40+ Ways to Say “Thank You” in Vietnamese (Comprehensive Guide)
Question: What do you call a cat that knows how to say “Thank you”?
Cat-titude! This is my cat, Vinyasa, aka Vinny.
This is my wife giving me a strange upward left jab to the head. I must have forgotten to say cảm ơn em the night before…
Cô Thuý, my Vietnamese teacher and friend. She helped edit this post. Cảm ơn Cô nhé!
Doing my Vietnamese homework with a view. Learning Vietnamese is a lot like growing rice: it takes patience & dedication. But the end result is nourishing.
Anh rất là biết ơn vợ anh (“I am very grateful for my wife.”).
Table of contents
- The Importance of Expressing Gratitude: How to Say Thank You in Vietnamese
- How to Say Thank You in Vietnamese: Basic Phrases and Pronunciation Guide
- Finding The Pronoun So You Can Say “Thank You” In Vietnamese Correctly
- The Most Common Examples of “Thank You” In Vietnamese Including Pronouns
- How To Add A Personal Touch To Your “Thank You” In Vietnamese
- How to Say Thank You in Vietnamese Based on the Situation
- How To Say “No Thank You” In Vietnamese
- “You’re Welcome” in Vietnamese
- Other Related Words & Expression Of Gratitude
One could argue that “thank you” is the most important word you should learn when you are just beginning to learn a language. At the very least, you can express your appreciation to others! I believe that being polite is usually a good choice wherever I find myself and whatever language I am learning.
Like many cultures, saying “thank you” is an essential part of daily life in Vietnam. Whether you’re planning to visit Vietnam or interact with a friend in Vietnamese, it’s essential (and useful!) to learn how to say “thank you” properly.
In this comprehensive guide, we’ll cover the basics of how to say “thank you” in Vietnamese, including some pronunciation tips, common scenarios, and cultural norms.
By the end of this article, you’ll have a better understanding of how to show appreciation in Vietnamese and the cultural significance behind these expressions. Hopefully, you’re Vietneamese will improve greatly by the end of this post. And of course, you can thank me later (in Vietnamese), because by the end of this piece, you’ll certainly know how to! 🙂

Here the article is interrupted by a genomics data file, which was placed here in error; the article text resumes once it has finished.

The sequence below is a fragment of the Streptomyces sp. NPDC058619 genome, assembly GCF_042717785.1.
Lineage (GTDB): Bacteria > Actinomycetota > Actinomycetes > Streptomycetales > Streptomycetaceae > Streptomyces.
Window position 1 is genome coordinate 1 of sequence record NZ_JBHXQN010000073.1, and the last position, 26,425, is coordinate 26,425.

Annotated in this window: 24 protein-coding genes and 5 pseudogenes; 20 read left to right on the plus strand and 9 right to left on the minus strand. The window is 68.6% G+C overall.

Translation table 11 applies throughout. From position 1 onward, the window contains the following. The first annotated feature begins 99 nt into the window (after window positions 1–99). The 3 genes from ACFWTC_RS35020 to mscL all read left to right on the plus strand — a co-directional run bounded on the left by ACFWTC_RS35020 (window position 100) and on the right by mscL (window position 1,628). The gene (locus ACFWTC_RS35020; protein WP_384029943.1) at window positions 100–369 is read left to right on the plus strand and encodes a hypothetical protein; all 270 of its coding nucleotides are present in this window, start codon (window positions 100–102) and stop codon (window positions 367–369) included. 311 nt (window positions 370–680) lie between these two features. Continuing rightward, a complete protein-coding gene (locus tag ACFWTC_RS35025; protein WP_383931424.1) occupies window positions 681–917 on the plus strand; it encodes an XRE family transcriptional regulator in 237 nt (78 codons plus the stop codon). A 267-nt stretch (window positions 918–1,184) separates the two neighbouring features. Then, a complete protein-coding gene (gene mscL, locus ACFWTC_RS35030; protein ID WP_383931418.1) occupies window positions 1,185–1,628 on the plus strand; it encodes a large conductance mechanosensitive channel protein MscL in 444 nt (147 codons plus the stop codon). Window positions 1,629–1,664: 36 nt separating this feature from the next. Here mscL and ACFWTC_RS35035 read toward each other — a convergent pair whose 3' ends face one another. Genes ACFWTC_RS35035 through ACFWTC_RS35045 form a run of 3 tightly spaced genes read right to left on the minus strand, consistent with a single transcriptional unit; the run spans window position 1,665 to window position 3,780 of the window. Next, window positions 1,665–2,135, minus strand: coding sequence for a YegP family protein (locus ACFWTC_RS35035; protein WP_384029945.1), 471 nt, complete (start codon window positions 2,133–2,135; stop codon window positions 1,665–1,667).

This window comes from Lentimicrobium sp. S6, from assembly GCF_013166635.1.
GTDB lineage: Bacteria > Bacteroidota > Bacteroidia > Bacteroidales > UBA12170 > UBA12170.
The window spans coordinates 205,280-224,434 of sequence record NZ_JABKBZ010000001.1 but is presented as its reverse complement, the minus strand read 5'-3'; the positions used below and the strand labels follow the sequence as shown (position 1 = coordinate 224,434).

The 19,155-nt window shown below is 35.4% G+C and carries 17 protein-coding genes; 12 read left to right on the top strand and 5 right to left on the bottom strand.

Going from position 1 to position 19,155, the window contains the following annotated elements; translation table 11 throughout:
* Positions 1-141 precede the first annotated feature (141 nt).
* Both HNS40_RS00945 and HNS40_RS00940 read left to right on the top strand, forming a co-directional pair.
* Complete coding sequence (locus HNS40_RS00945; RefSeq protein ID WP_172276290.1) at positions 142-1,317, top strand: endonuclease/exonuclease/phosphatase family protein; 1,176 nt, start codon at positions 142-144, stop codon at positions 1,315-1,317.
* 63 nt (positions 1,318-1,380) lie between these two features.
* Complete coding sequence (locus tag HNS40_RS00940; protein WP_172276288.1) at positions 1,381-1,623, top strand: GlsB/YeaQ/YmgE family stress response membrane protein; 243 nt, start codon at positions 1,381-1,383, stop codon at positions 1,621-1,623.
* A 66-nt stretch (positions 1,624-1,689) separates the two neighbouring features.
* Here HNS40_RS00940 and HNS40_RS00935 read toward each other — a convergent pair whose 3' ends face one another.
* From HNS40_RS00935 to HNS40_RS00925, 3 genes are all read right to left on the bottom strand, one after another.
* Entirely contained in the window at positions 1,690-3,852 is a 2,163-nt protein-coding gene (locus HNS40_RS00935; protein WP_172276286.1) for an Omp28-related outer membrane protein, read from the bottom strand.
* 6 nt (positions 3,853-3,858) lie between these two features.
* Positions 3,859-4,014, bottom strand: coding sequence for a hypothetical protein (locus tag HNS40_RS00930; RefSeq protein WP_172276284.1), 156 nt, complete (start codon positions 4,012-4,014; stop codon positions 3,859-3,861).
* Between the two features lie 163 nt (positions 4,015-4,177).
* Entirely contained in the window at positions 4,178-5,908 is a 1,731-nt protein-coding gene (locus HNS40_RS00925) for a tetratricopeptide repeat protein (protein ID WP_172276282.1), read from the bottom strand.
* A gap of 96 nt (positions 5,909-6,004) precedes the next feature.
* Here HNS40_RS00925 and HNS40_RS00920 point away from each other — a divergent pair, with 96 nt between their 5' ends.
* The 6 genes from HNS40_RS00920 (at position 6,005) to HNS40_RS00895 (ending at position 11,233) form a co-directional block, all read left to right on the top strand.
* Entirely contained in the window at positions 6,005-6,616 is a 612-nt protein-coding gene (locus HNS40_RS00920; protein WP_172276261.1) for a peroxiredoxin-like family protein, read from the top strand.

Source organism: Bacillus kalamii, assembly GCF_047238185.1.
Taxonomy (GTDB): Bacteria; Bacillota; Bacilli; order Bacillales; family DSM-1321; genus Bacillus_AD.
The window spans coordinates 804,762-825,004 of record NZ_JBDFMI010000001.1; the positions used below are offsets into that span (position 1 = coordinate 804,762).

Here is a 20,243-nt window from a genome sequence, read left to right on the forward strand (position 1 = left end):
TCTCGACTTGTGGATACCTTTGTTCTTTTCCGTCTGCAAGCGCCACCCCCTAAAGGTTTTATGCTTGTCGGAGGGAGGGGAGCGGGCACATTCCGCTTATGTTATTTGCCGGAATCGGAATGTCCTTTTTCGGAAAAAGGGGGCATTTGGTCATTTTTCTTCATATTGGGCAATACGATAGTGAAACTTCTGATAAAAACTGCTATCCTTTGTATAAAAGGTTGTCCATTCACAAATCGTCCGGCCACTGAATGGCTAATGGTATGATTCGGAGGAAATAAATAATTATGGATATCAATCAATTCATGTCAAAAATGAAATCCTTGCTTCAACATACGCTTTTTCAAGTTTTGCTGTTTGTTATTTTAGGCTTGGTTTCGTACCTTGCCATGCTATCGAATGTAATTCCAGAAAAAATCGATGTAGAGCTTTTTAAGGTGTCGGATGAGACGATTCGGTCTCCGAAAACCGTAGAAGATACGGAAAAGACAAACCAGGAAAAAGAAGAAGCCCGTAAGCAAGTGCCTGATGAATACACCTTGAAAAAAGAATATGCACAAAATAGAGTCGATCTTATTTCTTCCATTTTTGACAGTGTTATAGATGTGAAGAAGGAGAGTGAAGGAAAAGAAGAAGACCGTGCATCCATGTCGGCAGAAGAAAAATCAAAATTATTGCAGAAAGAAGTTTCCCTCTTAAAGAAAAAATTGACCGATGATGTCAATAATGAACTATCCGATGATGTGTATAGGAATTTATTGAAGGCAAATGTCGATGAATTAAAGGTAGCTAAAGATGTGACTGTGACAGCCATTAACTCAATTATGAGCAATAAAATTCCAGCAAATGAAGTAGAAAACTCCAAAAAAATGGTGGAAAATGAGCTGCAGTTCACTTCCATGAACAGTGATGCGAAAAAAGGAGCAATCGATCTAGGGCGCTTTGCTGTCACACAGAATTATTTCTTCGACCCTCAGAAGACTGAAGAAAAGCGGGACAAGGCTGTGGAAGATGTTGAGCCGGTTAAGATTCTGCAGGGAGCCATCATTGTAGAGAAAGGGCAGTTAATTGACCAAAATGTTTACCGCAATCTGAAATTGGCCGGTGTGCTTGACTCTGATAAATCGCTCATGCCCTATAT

The easiest and shortest way to say “thank you” in Vietnamese is cảm ơn. This expression can be used in both formal and informal settings and is appropriate for a wide range of scenarios.
The phonetic spelling for cảm ơn is “kahm uhn.”
Another way to say “thank you” in Vietnamese is xin cảm ơn. This phrase is slightly more formal and polite than cảm ơn and is typically used in business or professional settings. Cảm ơn is widely used in daily life: at cafés, restaurants, hotels, shops, etc. It’s the most common way to say “thank you” when you’re dealing with someone you don’t know and the encounter is transactional.
With friends and family, it’s a bit different. While you could get away with saying cảm ơn to a friend or a family member, it’s actually not the most respectful way to say “thank you”. Why is this? Without including a pronoun, it makes it far less personal.
It took me a while to understand this, but the difference can be best illustrated through a texting example. When someone writes “Thank you, Jeremy,” to me in a message, it lands differently than if they write “thx” or simply send an emoji. Writing it out fully and using my full name just feels more sincere and personal.
Saying cảm ơn to a Vietnamese person that you know well is like texting “thx” or “ty” instead of writing it out. Sure, you’re saying the words, but it can often come across that you don’t actually mean it. If you want to express your appreciation fully, then it’s best to say xin cảm ơn or to include the pronoun.
Vietnamese language and culture has a unique pronoun system. The word “I” and “you” varies greatly depending on who you are talking to. Next, let’s look at the most common pronouns.
Here are the most common pronouns you will come across:
- Tôi – “I, Me” (formal)
- Bạn – “Friend”
- Mình – “Me” (informal)
- Bố/Ba/Cha – “Father”
- Má/Mẹ – “Mother”
- Cháu/Con – “Son/Daughter”, “Grandson/GranddaughterGrandaughter”
- Anh – “Older brother”
- Chị – “Older sister”
- Em – “Younger brother/sister”
- Ông – “Grandfather”
- Bà – “Grandmother”
- Bác/Chú – “Uncle”
- Cô/Dì – “Aunt”
In Vietnamese culture, the use of pronouns is very important as it helps convey respect, hierarchy, and formality in communication. The Vietnamese language has a complex system of pronouns that vary based on the gender, age, social status, and relationship between the speaker and the listener.
When expressing gratitude or saying thank you in Vietnamese, it’s essential to use the appropriate pronoun depending on the person you’re speaking to. Here are some common forms of “thank you” in Vietnamese using different pronouns.
- “Thank you” in Vietnamese to a girl if you are a slightly older male: Cảm ơn em.